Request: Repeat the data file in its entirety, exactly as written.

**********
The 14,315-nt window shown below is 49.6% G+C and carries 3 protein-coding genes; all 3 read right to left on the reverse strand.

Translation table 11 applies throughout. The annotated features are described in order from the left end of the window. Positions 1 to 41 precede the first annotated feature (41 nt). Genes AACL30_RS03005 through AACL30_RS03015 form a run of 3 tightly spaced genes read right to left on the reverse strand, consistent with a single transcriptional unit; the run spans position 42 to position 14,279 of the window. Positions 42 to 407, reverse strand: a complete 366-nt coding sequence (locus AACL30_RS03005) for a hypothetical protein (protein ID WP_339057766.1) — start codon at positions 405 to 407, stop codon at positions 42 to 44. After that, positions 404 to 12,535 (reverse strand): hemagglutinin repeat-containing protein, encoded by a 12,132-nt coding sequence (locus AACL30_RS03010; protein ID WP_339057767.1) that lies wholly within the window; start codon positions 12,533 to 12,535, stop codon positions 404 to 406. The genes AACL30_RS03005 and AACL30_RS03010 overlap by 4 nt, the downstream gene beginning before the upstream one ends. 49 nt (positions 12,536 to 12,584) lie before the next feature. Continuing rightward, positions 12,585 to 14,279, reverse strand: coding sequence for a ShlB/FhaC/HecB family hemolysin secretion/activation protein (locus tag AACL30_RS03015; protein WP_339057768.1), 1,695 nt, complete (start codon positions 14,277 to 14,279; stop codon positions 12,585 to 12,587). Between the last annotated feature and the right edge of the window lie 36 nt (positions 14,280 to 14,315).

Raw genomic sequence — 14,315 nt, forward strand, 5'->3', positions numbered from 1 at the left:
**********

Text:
The 14,315-nt window shown below is 49.6% G+C and carries 3 protein-coding genes; all 3 read right to left on the reverse strand.

Translation table 11 applies throughout. The annotated features are described in order from the left end of the window. Positions 1 to 41 precede the first annotated feature (41 nt). Genes AACL30_RS03005 through AACL30_RS03015 form a run of 3 tightly spaced genes read right to left on the reverse strand, consistent with a single transcriptional unit; the run spans position 42 to position 14,279 of the window. Positions 42 to 407, reverse strand: a complete 366-nt coding sequence (locus AACL30_RS03005) for a hypothetical protein (protein ID WP_339057766.1) — start codon at positions 405 to 407, stop codon at positions 42 to 44. After that, positions 404 to 12,535 (reverse strand): hemagglutinin repeat-containing protein, encoded by a 12,132-nt coding sequence (locus AACL30_RS03010; protein ID WP_339057767.1) that lies wholly within the window; start codon positions 12,533 to 12,535, stop codon positions 404 to 406. The genes AACL30_RS03005 and AACL30_RS03010 overlap by 4 nt, the downstream gene beginning before the upstream one ends. 49 nt (positions 12,536 to 12,584) lie before the next feature. Continuing rightward, positions 12,585 to 14,279, reverse strand: coding sequence for a ShlB/FhaC/HecB family hemolysin secretion/activation protein (locus tag AACL30_RS03015; protein WP_339057768.1), 1,695 nt, complete (start codon positions 14,277 to 14,279; stop codon positions 12,585 to 12,587). Between the last annotated feature and the right edge of the window lie 36 nt (positions 14,280 to 14,315).

Raw genomic sequence — 14,315 nt, forward strand, 5'->3', positions numbered from 1 at the left: